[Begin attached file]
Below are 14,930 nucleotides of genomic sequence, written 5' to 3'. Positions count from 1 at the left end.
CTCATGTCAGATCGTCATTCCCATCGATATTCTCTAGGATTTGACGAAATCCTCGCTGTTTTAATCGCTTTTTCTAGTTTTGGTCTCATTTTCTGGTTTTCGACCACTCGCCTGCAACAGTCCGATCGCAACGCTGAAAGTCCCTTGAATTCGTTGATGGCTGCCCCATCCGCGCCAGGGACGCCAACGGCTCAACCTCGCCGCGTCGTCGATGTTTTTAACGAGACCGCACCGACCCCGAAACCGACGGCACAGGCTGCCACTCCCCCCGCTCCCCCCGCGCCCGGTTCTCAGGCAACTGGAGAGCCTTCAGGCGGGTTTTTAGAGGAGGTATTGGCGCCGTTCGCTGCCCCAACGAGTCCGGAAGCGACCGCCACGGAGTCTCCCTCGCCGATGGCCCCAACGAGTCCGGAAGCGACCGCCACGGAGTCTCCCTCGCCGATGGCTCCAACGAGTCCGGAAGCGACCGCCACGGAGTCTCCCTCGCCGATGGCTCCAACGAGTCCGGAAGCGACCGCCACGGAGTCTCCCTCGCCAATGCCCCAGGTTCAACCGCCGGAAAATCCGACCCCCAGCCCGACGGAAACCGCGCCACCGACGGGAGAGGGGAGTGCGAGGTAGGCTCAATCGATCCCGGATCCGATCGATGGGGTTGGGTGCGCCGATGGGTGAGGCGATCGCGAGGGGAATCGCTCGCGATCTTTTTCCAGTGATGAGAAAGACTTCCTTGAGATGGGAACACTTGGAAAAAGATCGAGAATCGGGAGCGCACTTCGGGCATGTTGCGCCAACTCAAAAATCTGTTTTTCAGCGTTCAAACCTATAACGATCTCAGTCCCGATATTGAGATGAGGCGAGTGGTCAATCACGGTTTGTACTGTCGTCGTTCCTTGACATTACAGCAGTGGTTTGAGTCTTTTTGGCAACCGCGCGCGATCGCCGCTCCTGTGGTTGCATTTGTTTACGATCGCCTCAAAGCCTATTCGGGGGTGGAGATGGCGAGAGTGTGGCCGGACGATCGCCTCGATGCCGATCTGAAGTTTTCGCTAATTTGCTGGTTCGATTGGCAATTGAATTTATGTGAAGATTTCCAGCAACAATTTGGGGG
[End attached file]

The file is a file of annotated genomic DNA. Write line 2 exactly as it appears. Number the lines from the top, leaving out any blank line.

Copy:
CTCATGTCAGATCGTCATTCCCATCGATATTCTCTAGGATTTGACGAAATCCTCGCTGTTTTAATCGCTTTTTCTAGTTTTGGTCTCATTTTCTGGTTTTCGACCACTCGCCTGCAACAGTCCGATCGCAACGCTGAAAGTCCCTTGAATTCGTTGATGGCTGCCCCATCCGCGCCAGGGACGCCAACGGCTCAACCTCGCCGCGTCGTCGATGTTTTTAACGAGACCGCACCGACCCCGAAACCGACGGCACAGGCTGCCACTCCCCCCGCTCCCCCCGCGCCCGGTTCTCAGGCAACTGGAGAGCCTTCAGGCGGGTTTTTAGAGGAGGTATTGGCGCCGTTCGCTGCCCCAACGAGTCCGGAAGCGACCGCCACGGAGTCTCCCTCGCCGATGGCCCCAACGAGTCCGGAAGCGACCGCCACGGAGTCTCCCTCGCCGATGGCTCCAACGAGTCCGGAAGCGACCGCCACGGAGTCTCCCTCGCCGATGGCTCCAACGAGTCCGGAAGCGACCGCCACGGAGTCTCCCTCGCCAATGCCCCAGGTTCAACCGCCGGAAAATCCGACCCCCAGCCCGACGGAAACCGCGCCACCGACGGGAGAGGGGAGTGCGAGGTAGGCTCAATCGATCCCGGATCCGATCGATGGGGTTGGGTGCGCCGATGGGTGAGGCGATCGCGAGGGGAATCGCTCGCGATCTTTTTCCAGTGATGAGAAAGACTTCCTTGAGATGGGAACACTTGGAAAAAGATCGAGAATCGGGAGCGCACTTCGGGCATGTTGCGCCAACTCAAAAATCTGTTTTTCAGCGTTCAAACCTATAACGATCTCAGTCCCGATATTGAGATGAGGCGAGTGGTCAATCACGGTTTGTACTGTCGTCGTTCCTTGACATTACAGCAGTGGTTTGAGTCTTTTTGGCAACCGCGCGCGATCGCCGCTCCTGTGGTTGCATTTGTTTACGATCGCCTCAAAGCCTATTCGGGGGTGGAGATGGCGAGAGTGTGGCCGGACGATCGCCTCGATGCCGATCTGAAGTTTTCGCTAATTTGCTGGTTCGATTGGCAATTGAATTTATGTGAAGATTTCCAGCAACAATTTGGGGG